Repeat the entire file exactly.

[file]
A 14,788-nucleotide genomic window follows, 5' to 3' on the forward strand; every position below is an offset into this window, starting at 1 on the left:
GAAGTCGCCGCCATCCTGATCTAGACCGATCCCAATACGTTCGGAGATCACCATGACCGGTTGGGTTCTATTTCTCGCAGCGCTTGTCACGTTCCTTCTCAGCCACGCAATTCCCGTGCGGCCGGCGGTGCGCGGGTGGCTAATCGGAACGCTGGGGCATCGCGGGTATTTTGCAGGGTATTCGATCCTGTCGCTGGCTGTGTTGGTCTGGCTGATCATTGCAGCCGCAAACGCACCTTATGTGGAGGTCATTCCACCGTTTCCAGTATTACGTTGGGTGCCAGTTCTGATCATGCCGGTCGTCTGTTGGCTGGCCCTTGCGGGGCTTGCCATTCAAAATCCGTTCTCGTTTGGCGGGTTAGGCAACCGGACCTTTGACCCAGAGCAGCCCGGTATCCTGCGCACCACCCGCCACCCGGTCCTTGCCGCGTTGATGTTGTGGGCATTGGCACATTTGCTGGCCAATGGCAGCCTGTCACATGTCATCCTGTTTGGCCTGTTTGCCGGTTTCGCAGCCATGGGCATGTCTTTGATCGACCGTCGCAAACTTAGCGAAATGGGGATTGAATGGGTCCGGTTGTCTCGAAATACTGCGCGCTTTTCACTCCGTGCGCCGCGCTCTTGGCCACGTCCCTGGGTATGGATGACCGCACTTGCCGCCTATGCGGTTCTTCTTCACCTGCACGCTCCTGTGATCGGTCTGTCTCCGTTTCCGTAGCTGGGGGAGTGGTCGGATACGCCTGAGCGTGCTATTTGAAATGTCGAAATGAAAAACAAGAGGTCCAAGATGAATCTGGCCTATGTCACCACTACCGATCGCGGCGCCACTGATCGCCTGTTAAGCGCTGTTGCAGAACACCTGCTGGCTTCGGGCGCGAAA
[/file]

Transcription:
A 14,788-nucleotide genomic window follows, 5' to 3' on the forward strand; every position below is an offset into this window, starting at 1 on the left:
GAAGTCGCCGCCATCCTGATCTAGACCGATCCCAATACGTTCGGAGATCACCATGACCGGTTGGGTTCTATTTCTCGCAGCGCTTGTCACGTTCCTTCTCAGCCACGCAATTCCCGTGCGGCCGGCGGTGCGCGGGTGGCTAATCGGAACGCTGGGGCATCGCGGGTATTTTGCAGGGTATTCGATCCTGTCGCTGGCTGTGTTGGTCTGGCTGATCATTGCAGCCGCAAACGCACCTTATGTGGAGGTCATTCCACCGTTTCCAGTATTACGTTGGGTGCCAGTTCTGATCATGCCGGTCGTCTGTTGGCTGGCCCTTGCGGGGCTTGCCATTCAAAATCCGTTCTCGTTTGGCGGGTTAGGCAACCGGACCTTTGACCCAGAGCAGCCCGGTATCCTGCGCACCACCCGCCACCCGGTCCTTGCCGCGTTGATGTTGTGGGCATTGGCACATTTGCTGGCCAATGGCAGCCTGTCACATGTCATCCTGTTTGGCCTGTTTGCCGGTTTCGCAGCCATGGGCATGTCTTTGATCGACCGTCGCAAACTTAGCGAAATGGGGATTGAATGGGTCCGGTTGTCTCGAAATACTGCGCGCTTTTCACTCCGTGCGCCGCGCTCTTGGCCACGTCCCTGGGTATGGATGACCGCACTTGCCGCCTATGCGGTTCTTCTTCACCTGCACGCTCCTGTGATCGGTCTGTCTCCGTTTCCGTAGCTGGGGGAGTGGTCGGATACGCCTGAGCGTGCTATTTGAAATGTCGAAATGAAAAACAAGAGGTCCAAGATGAATCTGGCCTATGTCACCACTACCGATCGCGGCGCCACTGATCGCCTGTTAAGCGCTGTTGCAGAACACCTGCTGGCTTCGGGCGCGAAA